How to Treat UTI in Cats

‘UTI’ stands for ‘Urinary Tract Infection’ which is a common problem in cats. Here we will be discussing how to treat UTI in cats, and learning a little about the condition.

Before we look into how to treat UTI in cats, it is important to first be able to identify cases and to learn what cases them. Usually UTI is caused by a bacterial infection, and sometimes a high ash and mineral content in the food. This can be further exacerbated by dehydration and stress. To identify and diagnose the condition watch your cat’s toilet habits and keep a particular eye out for your cat ‘straining’ or squatting when they are using their litter tray. They may also urinate more or less frequently, and might make sounds indicating they are in pain when they use the toilet. They will also likely be quiet the rest of the time, may seem to clean their genital area more than usual and may be sick. You should also check your cat’s urine for blood.

Be sure that as soon as you notice these symptoms you have your cat checked over by a vet. This is especially important if your cat has blood in its urine as the condition may be something more serious. A vet will perform a urinalysis to test for crystals, blood and bacteria and to examine the pH levels.

Once the condition is diagnosed, your vet will talk you through how to treat UTI in cats. Normally this will mean helping your cat to rest and reducing stress. They will also rehydrate the cat using IV, and you should continue to ensure that your cat gets enough water during the day and that the bowl is replaced with fresh water regularly. The vet may also recommend diet changes, and you should change to a high quality cat food to ensure that this is not the cause.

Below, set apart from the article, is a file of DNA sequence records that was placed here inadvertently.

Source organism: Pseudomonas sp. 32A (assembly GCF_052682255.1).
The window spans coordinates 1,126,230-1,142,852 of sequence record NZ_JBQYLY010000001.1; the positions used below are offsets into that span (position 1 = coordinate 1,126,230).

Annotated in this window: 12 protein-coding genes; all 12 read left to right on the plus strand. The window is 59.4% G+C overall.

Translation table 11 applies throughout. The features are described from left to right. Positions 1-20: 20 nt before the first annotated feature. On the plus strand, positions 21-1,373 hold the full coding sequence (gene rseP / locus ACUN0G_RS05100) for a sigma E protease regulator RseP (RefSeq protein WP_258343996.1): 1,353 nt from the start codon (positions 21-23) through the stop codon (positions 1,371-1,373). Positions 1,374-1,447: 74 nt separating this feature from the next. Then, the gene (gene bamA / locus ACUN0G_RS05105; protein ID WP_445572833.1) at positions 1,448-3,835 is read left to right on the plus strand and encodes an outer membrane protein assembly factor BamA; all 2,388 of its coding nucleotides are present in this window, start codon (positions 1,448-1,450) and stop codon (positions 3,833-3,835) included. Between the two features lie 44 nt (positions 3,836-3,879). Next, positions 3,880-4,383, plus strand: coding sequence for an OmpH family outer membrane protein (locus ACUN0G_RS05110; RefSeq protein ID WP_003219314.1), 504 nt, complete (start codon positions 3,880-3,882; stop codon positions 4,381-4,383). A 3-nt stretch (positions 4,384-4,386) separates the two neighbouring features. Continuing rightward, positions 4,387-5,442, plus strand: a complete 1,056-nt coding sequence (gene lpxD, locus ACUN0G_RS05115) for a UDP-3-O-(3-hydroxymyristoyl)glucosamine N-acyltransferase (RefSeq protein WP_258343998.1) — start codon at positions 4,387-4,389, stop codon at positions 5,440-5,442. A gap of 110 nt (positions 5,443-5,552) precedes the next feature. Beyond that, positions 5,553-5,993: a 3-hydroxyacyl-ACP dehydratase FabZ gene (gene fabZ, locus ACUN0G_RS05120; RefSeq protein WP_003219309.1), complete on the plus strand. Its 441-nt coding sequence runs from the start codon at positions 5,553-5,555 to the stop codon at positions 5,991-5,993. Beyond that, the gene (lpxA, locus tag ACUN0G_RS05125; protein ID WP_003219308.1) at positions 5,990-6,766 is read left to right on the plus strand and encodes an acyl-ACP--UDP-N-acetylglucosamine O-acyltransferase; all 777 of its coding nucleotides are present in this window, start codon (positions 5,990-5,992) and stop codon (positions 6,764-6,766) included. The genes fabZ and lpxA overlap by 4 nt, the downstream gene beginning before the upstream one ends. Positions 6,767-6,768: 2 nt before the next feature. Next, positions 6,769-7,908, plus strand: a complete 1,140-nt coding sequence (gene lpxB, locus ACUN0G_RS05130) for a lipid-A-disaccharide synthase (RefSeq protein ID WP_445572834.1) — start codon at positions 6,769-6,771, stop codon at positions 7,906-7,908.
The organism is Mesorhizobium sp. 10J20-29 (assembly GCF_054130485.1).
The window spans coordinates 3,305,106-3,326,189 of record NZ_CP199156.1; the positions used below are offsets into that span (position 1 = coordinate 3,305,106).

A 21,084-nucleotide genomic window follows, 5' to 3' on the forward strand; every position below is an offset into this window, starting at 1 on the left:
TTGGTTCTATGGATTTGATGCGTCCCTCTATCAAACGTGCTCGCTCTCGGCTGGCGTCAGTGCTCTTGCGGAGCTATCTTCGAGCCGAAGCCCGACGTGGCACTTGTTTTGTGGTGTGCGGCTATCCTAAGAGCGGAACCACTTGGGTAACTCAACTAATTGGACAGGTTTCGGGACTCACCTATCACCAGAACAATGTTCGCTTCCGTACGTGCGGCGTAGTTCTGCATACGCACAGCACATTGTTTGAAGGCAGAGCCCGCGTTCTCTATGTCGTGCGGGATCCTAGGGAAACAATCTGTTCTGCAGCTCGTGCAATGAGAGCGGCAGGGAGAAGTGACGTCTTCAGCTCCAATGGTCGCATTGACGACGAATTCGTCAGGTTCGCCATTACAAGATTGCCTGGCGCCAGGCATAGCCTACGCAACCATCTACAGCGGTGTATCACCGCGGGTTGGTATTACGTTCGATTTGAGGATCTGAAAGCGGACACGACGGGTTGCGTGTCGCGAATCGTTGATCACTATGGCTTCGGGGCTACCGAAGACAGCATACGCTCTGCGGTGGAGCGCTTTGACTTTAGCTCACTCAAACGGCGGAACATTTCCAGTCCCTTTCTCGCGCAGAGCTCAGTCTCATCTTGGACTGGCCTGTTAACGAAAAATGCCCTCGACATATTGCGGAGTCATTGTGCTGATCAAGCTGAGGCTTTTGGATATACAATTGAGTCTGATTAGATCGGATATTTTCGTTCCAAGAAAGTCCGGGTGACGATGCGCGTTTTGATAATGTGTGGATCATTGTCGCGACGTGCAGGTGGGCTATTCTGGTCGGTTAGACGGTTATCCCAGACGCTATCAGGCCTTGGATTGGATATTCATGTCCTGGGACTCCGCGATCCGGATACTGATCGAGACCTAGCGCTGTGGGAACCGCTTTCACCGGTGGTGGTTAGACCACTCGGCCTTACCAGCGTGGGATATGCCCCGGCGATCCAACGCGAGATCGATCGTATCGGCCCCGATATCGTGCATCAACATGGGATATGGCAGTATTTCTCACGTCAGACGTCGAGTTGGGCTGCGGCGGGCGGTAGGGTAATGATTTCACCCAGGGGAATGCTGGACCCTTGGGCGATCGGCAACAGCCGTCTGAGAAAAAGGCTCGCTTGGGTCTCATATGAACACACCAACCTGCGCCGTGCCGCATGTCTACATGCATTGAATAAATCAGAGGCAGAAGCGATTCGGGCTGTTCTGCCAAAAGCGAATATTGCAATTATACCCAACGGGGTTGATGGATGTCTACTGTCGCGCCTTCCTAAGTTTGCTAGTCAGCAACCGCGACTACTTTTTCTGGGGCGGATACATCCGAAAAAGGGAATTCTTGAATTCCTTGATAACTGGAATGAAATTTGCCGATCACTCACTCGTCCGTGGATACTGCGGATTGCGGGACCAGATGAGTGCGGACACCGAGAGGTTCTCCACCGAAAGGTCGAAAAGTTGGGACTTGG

If there is a block in your cat’s urinary tract, then your vet will insert a catheter into the uretha to dislodge it. This is an unpleasant procedure but in the long run will be good for your cat. This obviously requires anaesthetization and probably a hospital stay. If they should find a tumor or abnormality meanwhile, then they will remove this with surgery after talking through the risks and exact procedure with you.

Finally you will be given antibiotics to take home and you should ensure that your cat completes the course. Help your cat to stick to its new diet and get lots of water, and return if you notice any other signs that the problem is persisting. If you cat does not adapt to its new diet, the vet might prescribe acidifiers.

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